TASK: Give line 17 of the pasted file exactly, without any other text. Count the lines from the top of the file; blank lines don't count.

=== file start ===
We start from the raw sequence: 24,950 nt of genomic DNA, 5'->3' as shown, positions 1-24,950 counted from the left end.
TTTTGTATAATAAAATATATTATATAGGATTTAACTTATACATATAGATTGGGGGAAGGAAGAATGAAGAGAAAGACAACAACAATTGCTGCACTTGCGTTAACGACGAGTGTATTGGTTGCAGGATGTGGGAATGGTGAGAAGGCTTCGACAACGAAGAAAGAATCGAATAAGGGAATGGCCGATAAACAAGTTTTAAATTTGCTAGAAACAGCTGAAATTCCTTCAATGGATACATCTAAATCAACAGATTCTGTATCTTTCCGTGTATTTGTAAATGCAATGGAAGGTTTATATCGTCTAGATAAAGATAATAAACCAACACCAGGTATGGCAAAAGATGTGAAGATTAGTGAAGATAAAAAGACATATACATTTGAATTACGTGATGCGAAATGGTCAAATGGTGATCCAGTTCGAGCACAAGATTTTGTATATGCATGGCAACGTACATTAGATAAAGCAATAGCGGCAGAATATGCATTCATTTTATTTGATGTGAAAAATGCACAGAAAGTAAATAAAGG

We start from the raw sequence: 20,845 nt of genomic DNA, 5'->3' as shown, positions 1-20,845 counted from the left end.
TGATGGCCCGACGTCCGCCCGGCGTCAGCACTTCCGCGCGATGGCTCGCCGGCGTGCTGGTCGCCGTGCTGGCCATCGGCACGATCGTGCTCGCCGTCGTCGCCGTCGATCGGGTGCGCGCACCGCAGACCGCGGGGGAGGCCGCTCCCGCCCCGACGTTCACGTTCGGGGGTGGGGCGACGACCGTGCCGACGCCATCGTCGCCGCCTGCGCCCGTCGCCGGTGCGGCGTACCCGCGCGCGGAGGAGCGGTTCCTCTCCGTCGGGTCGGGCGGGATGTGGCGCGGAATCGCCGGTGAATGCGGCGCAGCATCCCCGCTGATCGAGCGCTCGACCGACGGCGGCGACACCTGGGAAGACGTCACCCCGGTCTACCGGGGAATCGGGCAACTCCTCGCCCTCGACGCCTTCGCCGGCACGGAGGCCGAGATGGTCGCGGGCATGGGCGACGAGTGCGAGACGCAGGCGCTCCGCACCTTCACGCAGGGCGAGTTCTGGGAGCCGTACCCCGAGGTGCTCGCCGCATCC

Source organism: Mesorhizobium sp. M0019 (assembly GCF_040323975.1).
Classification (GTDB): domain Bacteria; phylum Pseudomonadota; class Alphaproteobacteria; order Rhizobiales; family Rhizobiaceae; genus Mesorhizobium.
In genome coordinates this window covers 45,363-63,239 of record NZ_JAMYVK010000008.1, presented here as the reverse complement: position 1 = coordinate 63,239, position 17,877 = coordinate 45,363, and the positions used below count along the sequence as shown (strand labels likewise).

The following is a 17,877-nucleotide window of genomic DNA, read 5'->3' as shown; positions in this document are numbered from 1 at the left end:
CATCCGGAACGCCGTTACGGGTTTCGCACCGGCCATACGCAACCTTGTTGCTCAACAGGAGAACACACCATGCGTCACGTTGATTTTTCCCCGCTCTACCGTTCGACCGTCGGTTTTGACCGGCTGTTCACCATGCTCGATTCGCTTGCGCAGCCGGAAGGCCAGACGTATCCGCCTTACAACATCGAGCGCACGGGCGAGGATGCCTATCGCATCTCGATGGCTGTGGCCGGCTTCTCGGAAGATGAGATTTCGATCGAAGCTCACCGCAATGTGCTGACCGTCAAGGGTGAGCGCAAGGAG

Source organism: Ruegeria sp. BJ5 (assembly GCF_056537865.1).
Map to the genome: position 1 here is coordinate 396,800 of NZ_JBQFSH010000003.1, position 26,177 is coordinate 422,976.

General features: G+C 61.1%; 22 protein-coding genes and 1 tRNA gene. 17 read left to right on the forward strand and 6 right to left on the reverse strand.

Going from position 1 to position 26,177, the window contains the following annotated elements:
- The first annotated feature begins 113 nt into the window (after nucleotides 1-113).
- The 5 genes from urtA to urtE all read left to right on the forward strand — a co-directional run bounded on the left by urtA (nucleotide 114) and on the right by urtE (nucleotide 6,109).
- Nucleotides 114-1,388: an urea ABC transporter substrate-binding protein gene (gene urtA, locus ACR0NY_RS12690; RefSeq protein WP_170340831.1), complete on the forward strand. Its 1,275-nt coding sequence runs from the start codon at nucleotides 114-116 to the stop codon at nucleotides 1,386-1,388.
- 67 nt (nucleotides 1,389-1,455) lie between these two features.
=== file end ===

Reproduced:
- 67 nt (nucleotides 1,389-1,455) lie between these two features.